What's all this fuss about?

Latin lyrics in Heavy Metal music are a common phenomenon. The darker the music, the more evil the band wanna be. What's better than using an old, mysterious, hardly understandable, cryptic, medieval and therefore almost satanic language? Unfortunately bands seldom know how to use this language properly. So, instead of evoking the demons of the realm of evil, they just evoke a hop-frog. Clatu verata nicto! - The most of you know what happened after this wrongly spoken spell.

Normally, two questions are the result of the fact that you've just read a latin phrase:
- What does it mean? (almost everybody)
- Is it correct? (just a few latin aficionados)

This page doesn't want to make fun of mistakes in latin lyrics. I wanna answer the first question to everybody who is interested. The second question is just for myself or for the two or three weird guys out there or for bands which are thinking about using a latin phrase as well. You can contact me if you want.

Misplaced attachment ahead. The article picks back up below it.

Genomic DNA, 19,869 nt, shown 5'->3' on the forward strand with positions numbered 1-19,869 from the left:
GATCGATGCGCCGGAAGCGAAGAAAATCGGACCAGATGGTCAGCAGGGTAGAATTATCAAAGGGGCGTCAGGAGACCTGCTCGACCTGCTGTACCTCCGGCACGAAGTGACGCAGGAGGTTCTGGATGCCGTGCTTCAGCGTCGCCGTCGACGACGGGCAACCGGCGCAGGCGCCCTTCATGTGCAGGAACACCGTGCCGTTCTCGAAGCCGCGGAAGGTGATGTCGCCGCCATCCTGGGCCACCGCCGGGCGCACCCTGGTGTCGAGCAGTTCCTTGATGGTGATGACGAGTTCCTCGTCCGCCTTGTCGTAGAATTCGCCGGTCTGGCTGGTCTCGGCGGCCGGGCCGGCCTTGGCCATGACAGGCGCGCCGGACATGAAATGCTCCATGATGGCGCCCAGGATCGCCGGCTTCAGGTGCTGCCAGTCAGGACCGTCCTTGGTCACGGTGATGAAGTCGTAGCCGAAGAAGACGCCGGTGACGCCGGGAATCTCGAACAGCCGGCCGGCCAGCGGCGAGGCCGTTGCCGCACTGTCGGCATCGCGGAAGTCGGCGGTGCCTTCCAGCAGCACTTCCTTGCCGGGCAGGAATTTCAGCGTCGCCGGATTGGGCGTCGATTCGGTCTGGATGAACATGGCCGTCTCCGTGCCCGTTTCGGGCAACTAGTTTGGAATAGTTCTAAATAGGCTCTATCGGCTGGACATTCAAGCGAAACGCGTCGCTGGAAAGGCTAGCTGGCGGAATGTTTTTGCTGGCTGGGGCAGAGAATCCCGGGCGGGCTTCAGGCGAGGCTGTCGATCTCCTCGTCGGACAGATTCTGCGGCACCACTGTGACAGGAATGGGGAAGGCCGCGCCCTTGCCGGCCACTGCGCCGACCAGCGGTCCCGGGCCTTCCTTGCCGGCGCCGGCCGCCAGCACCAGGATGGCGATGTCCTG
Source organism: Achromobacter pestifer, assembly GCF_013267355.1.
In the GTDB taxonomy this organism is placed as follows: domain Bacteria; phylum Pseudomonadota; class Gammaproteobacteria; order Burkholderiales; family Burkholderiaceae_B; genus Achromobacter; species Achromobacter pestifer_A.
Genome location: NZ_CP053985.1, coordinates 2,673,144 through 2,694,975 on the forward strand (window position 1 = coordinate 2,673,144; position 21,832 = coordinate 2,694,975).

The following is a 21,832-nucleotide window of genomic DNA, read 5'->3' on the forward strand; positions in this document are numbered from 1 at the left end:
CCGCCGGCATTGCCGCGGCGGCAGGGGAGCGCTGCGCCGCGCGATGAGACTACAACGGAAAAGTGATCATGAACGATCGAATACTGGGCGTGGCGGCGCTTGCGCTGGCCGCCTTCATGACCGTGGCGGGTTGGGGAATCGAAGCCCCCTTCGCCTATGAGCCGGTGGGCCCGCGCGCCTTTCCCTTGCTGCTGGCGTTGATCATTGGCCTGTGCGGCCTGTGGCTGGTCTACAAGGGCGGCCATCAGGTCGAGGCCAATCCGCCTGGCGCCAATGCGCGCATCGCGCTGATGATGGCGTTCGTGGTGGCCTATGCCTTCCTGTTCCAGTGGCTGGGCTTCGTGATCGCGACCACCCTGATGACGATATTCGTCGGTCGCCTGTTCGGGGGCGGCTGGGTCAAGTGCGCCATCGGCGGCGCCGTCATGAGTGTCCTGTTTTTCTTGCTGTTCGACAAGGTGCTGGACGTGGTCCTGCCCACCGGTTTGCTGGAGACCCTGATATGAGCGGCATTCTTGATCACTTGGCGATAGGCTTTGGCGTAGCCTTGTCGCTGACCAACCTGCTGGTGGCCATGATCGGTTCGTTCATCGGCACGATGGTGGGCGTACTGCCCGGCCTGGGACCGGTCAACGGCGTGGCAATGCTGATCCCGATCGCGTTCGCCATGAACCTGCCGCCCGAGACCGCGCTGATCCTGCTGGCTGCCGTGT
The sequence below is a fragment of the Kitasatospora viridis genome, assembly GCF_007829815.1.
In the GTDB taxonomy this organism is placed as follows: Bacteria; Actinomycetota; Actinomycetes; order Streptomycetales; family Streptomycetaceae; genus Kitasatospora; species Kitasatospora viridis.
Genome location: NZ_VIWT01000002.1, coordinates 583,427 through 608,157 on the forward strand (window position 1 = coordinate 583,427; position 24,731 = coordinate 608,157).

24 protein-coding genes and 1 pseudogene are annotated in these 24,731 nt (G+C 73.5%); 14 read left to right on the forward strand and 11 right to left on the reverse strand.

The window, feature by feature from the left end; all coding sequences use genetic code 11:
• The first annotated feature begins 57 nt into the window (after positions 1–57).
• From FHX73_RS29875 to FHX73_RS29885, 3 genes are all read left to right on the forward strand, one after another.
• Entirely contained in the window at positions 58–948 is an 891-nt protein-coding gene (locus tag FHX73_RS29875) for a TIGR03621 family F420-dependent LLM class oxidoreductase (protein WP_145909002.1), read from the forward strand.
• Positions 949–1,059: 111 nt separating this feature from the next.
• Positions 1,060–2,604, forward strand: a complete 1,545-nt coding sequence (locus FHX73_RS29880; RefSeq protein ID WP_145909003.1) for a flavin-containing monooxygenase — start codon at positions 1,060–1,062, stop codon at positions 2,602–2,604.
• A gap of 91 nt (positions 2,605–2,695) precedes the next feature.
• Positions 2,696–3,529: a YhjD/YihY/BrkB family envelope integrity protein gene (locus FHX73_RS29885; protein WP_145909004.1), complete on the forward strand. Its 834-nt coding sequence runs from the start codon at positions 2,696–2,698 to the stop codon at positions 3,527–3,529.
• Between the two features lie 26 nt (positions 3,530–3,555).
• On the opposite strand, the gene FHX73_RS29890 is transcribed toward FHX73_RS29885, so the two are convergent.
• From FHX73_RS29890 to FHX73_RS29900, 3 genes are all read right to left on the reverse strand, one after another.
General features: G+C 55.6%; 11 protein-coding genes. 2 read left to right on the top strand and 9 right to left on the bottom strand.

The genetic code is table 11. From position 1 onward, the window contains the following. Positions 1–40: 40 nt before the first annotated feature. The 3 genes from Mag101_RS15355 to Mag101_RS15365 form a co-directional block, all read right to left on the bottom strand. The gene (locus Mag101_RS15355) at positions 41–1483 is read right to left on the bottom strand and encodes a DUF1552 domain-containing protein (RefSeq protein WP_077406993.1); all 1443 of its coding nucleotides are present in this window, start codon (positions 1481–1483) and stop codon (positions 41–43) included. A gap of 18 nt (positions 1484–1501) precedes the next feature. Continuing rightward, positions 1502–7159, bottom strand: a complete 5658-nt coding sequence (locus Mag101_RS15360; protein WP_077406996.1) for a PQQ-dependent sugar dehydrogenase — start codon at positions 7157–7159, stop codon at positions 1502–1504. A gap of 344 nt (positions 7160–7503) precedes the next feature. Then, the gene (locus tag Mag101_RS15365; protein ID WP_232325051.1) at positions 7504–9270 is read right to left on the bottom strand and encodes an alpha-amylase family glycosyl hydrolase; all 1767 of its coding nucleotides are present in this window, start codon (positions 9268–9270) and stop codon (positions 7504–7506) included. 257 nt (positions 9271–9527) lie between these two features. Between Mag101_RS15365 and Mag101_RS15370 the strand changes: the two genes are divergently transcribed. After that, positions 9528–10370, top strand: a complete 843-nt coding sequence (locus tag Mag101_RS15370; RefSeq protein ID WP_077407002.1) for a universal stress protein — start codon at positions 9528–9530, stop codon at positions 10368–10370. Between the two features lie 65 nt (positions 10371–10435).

Montag, 7. April 2008

Drautran – Deiciamus in Nihilum

Drautran – Deiciamus in Nihilum – Unter dem Banner der Nordwinde (2000)

Is it possible…? Another weirdo…! I’m not the only one. To be serious: a guy asked me about the phrase „deiciamus in nihilum“, which was translated into „let us plunge into the nothing“ by the band itself. Now the guy was wondering if the latin phrase means that someone plunges something else or himself into nothing.

The phrase as it is written above means: to plunge something else. So the direct object is missing in the sentence above. To express that you gonna plunge yourself you have to write "nos deiciamus in nihilum" or "deiciamur in nihilum".

Now, let us plunge sophistry into the nothing!

Keine Kommentare: